It has finally happened. After nearly four years in customer service (most recently and most gruelingly the restaurant industry), I have moved on. I am wildly, unimaginably, catastrophically proud to say that I, The Awkward Duckling, am now a full time employee at an animal shelter.
The reason I truly, deeply loathed the restaurant industry (and customer service in general) is manifold: for starters, I am not a people person. I hate the lot of them. People are by nature self-obsessed, self-centered, and self-involved. As a person myself, I am not free of these earthly faults, but I like to look at the world outside myself. I am not an inhabitant on this planet, merely a moral observer walking upon it. Another heavily contributing factor as to why I hate people is because I am conscientious to a fault. I agonize over every single action, I see its consequences unfold like a ripple. Nothing is simple to me, everything is part of something greater. So yeah to you you’re just fishing out your metro card but to me you are the asshole who is too utterly thoughtless to stand off to the side until you find it. I’m sorry, were you surprised that you would need to pay the fare to ride the train? Has this transaction you undertake every single day of your life suddenly become novel and unfamiliar to you? Of course not. So use your damn head.
Do you see what I mean when I say I’m not a people person?
But I digress. Naturally. So yes, I hate people. I hate the routine of doing a job that means nothing. Your dining experience does not serve the world. Your being seated at a booth instead of a table does nothing to leave this world better than it was when you found it. And you know what? I don’t give a shit if you prefer your tap water with no ice. How, in the scheme of your life, does any of this matter? If you paid attention to the quality of your actual experience (your companions, your health, the means by which you can afford to pay for this dinner) you would be a much happier version of yourself than the person who simply had to sit next to the window even though you ended up sitting with your back to it.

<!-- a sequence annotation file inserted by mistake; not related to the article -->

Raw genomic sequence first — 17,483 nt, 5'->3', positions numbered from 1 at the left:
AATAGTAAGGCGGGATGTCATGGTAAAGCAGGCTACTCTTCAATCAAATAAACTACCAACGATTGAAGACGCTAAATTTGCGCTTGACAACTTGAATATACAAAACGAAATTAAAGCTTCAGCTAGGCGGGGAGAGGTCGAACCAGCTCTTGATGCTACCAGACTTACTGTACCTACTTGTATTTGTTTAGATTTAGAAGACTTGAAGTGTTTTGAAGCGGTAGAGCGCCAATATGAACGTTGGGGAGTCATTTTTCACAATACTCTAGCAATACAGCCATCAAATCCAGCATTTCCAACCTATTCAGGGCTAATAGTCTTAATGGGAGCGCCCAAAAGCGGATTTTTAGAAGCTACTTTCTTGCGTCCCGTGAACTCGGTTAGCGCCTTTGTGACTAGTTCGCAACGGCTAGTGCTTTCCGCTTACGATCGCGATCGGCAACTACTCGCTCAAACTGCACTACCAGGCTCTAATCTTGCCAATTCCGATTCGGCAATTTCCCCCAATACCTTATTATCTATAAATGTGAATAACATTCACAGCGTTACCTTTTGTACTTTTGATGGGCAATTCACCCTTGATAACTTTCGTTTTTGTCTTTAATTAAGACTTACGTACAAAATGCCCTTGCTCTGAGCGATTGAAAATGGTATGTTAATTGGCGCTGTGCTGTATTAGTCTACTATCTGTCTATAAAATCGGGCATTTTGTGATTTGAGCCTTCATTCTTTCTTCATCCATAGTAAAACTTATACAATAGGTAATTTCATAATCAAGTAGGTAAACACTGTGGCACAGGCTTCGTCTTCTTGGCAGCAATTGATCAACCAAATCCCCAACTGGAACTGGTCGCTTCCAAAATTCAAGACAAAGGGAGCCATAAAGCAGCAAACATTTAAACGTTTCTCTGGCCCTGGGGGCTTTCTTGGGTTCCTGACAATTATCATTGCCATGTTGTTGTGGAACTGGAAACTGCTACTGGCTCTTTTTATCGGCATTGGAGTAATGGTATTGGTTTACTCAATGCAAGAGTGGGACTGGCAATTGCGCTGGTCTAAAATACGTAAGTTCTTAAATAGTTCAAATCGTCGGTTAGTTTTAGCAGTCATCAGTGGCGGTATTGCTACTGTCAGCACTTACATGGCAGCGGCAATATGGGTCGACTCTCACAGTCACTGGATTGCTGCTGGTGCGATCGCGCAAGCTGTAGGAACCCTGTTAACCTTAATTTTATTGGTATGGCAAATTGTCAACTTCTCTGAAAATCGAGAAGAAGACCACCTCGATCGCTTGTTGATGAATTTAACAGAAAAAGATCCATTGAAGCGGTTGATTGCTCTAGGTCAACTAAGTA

And here I’ve gone and digressed again.
My point is this: there are universal truths and one of them is that we owe it to the world to be good. We need to help. Sure, be an affluent venture capitalist all you want, but volunteer at a soup kitchen. Be the senior partner at a corporate law firm and help rich people get richer if that’s what blows your skirt up, but pick up litter from the side of the road. I believe in balance, and to maintain balance you must actively pursue good so that it may offset the bad we all do every day (don’t pretend you’ve never spat your gum out on the pavement or angrily pushed through a pack of tourists). So in that spirit, I have secured full time employment at an animal shelter.
Beyond the views I’ve fervently (insanely?) expressed heretofore, I also believe we owe it to those who are helpless to protect and provide for them. Animals are entirely reliant upon us to protect, house, and feed them. But unfortunately it is often the case they are neglected, abused, or in some manner ill-treated. I want to spend my life fixing those wrongs. I will gladly take the frustration and long hours that seem to come with most jobs if it means at the end of the day I have done something constructive.
On that note, have you considered donating to the charity of your choice lately?
The Awkward Duckling